BUT! it is important to become a real Buddhist first. Like Punna did: Punna Sutta Nate sante baram sokham _()_
User avatar
Hanzze
 
Posts: 1906
Joined: Mon Oct 04, 2010 12:47 pm
Location: Cambodia

Re: Layman's practice - One's relations to others

Postby chownah » Fri Jan 21, 2011 2:13 pm

You posted:

"The duties of a monk to a lay person

1. To teach in order to avoid what is unwholesome (cause of suffering for oneself and others). 2. To encourage him (her) in what is wholesome (source of happiness) like generosity, virtue and meditation. 3. To generate loving kindness towards him (her). 4. To teach what he does not know. 5. To repeat what he already knows. 6. To show the way to a more comfortable rebirth (deva world) or towards nibbāna.....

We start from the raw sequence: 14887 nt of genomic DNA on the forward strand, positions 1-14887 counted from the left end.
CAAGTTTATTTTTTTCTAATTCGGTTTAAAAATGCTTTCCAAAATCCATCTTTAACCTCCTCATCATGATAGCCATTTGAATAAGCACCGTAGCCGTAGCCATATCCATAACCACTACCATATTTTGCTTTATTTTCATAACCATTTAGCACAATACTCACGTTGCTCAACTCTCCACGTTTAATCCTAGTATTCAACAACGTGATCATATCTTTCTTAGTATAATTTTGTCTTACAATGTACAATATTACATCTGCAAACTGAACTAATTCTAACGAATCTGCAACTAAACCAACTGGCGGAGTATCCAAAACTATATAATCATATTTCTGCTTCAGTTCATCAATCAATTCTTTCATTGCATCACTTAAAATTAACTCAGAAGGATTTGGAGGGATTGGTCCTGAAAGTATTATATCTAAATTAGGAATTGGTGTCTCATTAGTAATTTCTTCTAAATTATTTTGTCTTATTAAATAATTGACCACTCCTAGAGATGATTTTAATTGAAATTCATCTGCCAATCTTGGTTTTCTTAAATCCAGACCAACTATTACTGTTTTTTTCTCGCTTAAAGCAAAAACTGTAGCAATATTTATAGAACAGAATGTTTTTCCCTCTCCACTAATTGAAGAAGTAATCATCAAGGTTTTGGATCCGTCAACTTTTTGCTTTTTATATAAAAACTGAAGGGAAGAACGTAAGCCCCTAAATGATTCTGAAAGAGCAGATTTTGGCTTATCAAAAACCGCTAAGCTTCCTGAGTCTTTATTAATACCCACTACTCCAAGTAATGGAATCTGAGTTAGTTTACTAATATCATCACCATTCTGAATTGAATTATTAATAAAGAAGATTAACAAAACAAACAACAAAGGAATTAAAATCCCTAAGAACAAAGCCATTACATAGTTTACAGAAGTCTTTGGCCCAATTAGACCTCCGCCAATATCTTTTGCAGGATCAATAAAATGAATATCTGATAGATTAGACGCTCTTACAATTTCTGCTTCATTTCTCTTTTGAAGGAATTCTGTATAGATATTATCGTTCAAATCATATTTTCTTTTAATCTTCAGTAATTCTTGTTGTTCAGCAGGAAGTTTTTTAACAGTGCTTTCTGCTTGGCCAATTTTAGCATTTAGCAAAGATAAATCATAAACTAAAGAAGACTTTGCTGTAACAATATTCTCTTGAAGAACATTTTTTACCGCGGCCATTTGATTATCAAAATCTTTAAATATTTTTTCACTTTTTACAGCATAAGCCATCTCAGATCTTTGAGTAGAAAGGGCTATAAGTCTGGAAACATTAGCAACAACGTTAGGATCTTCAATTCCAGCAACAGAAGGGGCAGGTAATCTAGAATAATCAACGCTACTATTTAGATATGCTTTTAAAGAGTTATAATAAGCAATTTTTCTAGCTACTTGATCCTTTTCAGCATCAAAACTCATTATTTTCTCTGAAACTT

......"

Is it really a monk's duty to teach what they do not know????? Seems like a typo here but I'm not sure.
chownah
chownah
 
Posts: 2710
Joined: Wed Aug 12, 2009 2:19 pm

Re: Layman's practice - One's relations to others

Postby bodom » Fri Jan 21, 2011 3:06 pm

chownah wrote:You posted:

"The duties of a monk to a lay person

1. To teach in order to avoid what is unwholesome (cause of suffering for oneself and others). 2. To encourage him (her) in what is wholesome (source of happiness) like generosity, virtue and meditation. 3. To generate loving kindness towards him (her). 4. To teach what he does not know. 5. To repeat what he already knows. 6. To show the way to a more comfortable rebirth (deva world) or towards nibbāna.....
......"

Is it really a monk's duty to teach what they do not know????? Seems like a typo here but I'm not sure.